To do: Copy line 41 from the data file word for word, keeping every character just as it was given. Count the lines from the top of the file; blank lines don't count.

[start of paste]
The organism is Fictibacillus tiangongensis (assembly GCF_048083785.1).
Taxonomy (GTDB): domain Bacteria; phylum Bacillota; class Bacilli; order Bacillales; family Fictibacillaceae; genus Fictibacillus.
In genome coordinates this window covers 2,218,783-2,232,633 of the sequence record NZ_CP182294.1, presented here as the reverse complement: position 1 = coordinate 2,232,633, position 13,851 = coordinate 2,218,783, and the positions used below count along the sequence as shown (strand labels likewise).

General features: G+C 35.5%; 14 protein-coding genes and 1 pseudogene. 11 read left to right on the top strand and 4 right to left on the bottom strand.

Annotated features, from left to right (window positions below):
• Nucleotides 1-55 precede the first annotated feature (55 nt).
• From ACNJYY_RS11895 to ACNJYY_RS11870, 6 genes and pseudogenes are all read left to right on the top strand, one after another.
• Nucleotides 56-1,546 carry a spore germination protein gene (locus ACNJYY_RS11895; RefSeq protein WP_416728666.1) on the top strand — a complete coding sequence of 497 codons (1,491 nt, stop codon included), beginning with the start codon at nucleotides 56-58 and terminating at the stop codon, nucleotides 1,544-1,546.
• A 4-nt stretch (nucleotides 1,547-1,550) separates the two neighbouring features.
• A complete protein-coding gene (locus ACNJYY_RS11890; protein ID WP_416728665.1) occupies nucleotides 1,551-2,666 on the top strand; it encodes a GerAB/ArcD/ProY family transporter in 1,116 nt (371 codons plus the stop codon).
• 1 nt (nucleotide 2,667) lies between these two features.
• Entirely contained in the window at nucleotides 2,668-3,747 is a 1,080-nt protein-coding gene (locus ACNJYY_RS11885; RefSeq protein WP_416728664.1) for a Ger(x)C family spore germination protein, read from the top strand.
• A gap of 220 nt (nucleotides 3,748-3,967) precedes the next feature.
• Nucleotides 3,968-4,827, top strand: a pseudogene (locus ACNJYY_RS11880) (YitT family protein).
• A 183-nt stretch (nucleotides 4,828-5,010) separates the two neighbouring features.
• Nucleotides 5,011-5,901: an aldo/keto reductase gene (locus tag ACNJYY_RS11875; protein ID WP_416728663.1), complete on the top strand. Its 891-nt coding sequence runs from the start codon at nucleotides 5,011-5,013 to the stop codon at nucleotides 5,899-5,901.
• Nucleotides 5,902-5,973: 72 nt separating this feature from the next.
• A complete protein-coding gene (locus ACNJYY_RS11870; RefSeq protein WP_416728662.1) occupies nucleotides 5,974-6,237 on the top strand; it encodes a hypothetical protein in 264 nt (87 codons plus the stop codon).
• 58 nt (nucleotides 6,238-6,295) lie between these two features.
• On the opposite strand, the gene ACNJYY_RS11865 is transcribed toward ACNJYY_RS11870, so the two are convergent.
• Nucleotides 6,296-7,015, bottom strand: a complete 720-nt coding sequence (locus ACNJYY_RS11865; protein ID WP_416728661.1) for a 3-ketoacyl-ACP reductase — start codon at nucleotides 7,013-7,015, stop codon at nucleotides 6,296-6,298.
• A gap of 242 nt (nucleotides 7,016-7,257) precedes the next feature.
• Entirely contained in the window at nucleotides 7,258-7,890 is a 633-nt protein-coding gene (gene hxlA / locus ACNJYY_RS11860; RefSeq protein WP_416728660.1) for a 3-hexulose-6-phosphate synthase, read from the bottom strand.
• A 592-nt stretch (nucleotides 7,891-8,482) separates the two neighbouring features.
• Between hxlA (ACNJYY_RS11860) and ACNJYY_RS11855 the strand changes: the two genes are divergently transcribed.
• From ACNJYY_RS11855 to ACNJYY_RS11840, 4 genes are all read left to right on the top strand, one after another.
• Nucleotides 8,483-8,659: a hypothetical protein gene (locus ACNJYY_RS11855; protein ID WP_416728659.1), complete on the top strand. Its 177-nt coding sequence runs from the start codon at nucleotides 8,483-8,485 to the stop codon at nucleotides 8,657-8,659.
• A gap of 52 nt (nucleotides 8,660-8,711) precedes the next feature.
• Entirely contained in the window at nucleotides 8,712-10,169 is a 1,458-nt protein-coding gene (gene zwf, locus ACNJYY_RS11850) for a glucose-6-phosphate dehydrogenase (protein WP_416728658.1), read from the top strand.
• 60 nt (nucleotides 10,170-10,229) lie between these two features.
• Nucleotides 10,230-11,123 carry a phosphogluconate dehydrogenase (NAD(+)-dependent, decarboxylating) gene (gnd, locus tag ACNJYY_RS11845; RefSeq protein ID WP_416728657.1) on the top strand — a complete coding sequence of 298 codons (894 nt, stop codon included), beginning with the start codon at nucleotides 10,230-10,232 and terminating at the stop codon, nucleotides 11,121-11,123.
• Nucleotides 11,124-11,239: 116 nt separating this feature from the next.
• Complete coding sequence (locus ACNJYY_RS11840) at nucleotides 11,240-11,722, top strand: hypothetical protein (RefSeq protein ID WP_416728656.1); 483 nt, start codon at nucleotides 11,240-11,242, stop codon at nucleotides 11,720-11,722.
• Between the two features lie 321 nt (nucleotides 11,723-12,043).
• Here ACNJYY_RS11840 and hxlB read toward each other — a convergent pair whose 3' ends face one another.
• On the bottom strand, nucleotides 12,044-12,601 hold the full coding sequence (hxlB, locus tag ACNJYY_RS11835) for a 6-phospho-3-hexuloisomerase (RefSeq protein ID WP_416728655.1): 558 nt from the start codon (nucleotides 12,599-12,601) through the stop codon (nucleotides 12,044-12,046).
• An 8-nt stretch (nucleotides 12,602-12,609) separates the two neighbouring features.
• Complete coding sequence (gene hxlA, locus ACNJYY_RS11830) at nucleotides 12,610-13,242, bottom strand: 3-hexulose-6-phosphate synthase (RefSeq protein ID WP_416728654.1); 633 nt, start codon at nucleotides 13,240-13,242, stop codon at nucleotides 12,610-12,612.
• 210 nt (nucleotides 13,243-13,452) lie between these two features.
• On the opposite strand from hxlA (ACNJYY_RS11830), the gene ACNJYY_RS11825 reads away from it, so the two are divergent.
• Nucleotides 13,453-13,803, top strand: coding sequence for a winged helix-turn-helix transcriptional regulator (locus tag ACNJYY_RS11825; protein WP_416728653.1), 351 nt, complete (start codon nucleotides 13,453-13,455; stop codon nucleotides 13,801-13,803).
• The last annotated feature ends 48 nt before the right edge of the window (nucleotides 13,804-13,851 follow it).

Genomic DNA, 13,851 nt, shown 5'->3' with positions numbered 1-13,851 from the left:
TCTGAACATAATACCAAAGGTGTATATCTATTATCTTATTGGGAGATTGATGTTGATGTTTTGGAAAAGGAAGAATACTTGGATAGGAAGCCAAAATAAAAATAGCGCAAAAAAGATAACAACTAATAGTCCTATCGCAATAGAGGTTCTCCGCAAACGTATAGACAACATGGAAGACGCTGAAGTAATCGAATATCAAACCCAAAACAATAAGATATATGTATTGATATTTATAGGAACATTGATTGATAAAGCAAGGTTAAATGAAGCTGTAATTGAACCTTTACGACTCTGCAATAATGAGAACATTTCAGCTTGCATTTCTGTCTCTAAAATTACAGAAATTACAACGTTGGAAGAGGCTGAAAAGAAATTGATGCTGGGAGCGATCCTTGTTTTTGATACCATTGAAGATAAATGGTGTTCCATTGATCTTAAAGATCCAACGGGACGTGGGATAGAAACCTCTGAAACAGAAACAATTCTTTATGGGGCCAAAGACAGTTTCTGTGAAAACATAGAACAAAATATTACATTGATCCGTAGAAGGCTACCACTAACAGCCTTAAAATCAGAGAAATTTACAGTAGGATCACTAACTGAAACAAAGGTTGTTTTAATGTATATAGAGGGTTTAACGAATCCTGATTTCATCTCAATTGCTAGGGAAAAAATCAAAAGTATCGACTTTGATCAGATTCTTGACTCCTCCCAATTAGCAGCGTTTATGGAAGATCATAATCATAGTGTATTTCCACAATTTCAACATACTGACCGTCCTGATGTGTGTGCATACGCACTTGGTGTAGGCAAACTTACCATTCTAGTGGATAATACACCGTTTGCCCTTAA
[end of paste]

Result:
• Nucleotides 13,453-13,803, top strand: coding sequence for a winged helix-turn-helix transcriptional regulator (locus tag ACNJYY_RS11825; protein WP_416728653.1), 351 nt, complete (start codon nucleotides 13,453-13,455; stop codon nucleotides 13,801-13,803).